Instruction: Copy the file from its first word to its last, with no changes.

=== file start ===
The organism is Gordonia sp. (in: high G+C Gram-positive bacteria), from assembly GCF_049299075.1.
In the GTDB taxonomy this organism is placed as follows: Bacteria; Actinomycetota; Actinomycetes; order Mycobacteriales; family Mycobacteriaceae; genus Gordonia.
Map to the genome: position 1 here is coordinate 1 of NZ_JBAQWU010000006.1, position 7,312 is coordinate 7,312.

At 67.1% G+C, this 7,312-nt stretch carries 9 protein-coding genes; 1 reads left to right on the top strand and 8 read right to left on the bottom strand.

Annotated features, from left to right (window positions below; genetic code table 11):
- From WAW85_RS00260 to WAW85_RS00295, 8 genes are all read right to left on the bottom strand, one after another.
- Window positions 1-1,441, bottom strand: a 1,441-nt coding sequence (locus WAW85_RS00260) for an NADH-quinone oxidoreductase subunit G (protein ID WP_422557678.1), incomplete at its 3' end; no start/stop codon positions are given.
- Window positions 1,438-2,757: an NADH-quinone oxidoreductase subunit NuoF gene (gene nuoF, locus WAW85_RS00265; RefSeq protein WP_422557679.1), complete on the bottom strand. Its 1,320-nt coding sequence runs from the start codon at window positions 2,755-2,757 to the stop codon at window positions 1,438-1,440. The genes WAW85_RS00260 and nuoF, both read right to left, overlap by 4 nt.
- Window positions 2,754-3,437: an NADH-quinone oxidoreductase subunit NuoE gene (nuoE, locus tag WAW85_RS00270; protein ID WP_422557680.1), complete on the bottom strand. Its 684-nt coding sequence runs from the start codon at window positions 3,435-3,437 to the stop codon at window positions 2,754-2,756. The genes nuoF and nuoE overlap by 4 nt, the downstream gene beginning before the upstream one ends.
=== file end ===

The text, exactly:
The organism is Gordonia sp. (in: high G+C Gram-positive bacteria), from assembly GCF_049299075.1.
In the GTDB taxonomy this organism is placed as follows: Bacteria; Actinomycetota; Actinomycetes; order Mycobacteriales; family Mycobacteriaceae; genus Gordonia.
Map to the genome: position 1 here is coordinate 1 of NZ_JBAQWU010000006.1, position 7,312 is coordinate 7,312.

At 67.1% G+C, this 7,312-nt stretch carries 9 protein-coding genes; 1 reads left to right on the top strand and 8 read right to left on the bottom strand.

Annotated features, from left to right (window positions below; genetic code table 11):
- From WAW85_RS00260 to WAW85_RS00295, 8 genes are all read right to left on the bottom strand, one after another.
- Window positions 1-1,441, bottom strand: a 1,441-nt coding sequence (locus WAW85_RS00260) for an NADH-quinone oxidoreductase subunit G (protein ID WP_422557678.1), incomplete at its 3' end; no start/stop codon positions are given.
- Window positions 1,438-2,757: an NADH-quinone oxidoreductase subunit NuoF gene (gene nuoF, locus WAW85_RS00265; RefSeq protein WP_422557679.1), complete on the bottom strand. Its 1,320-nt coding sequence runs from the start codon at window positions 2,755-2,757 to the stop codon at window positions 1,438-1,440. The genes WAW85_RS00260 and nuoF, both read right to left, overlap by 4 nt.
- Window positions 2,754-3,437: an NADH-quinone oxidoreductase subunit NuoE gene (nuoE, locus tag WAW85_RS00270; protein ID WP_422557680.1), complete on the bottom strand. Its 684-nt coding sequence runs from the start codon at window positions 3,435-3,437 to the stop codon at window positions 2,754-2,756. The genes nuoF and nuoE overlap by 4 nt, the downstream gene beginning before the upstream one ends.